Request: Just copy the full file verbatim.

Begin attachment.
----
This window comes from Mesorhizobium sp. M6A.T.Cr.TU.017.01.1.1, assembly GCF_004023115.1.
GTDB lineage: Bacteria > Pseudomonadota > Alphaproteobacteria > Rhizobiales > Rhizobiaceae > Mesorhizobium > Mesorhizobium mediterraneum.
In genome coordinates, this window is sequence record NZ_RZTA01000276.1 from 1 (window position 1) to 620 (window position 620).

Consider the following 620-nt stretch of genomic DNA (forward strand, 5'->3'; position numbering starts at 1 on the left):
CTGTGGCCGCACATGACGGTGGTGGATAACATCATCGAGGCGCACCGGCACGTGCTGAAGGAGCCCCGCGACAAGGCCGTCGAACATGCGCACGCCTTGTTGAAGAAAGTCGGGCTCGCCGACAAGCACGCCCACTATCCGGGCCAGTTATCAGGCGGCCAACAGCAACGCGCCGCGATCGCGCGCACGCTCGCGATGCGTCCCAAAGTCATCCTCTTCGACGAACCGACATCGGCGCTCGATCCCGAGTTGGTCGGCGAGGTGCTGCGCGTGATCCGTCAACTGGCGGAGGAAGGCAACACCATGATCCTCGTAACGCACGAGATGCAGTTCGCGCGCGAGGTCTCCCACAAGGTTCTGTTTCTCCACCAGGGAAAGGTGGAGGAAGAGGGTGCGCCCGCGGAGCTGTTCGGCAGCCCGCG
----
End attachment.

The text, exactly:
This window comes from Mesorhizobium sp. M6A.T.Cr.TU.017.01.1.1, assembly GCF_004023115.1.
GTDB lineage: Bacteria > Pseudomonadota > Alphaproteobacteria > Rhizobiales > Rhizobiaceae > Mesorhizobium > Mesorhizobium mediterraneum.
In genome coordinates, this window is sequence record NZ_RZTA01000276.1 from 1 (window position 1) to 620 (window position 620).

Consider the following 620-nt stretch of genomic DNA (forward strand, 5'->3'; position numbering starts at 1 on the left):
CTGTGGCCGCACATGACGGTGGTGGATAACATCATCGAGGCGCACCGGCACGTGCTGAAGGAGCCCCGCGACAAGGCCGTCGAACATGCGCACGCCTTGTTGAAGAAAGTCGGGCTCGCCGACAAGCACGCCCACTATCCGGGCCAGTTATCAGGCGGCCAACAGCAACGCGCCGCGATCGCGCGCACGCTCGCGATGCGTCCCAAAGTCATCCTCTTCGACGAACCGACATCGGCGCTCGATCCCGAGTTGGTCGGCGAGGTGCTGCGCGTGATCCGTCAACTGGCGGAGGAAGGCAACACCATGATCCTCGTAACGCACGAGATGCAGTTCGCGCGCGAGGTCTCCCACAAGGTTCTGTTTCTCCACCAGGGAAAGGTGGAGGAAGAGGGTGCGCCCGCGGAGCTGTTCGGCAGCCCGCG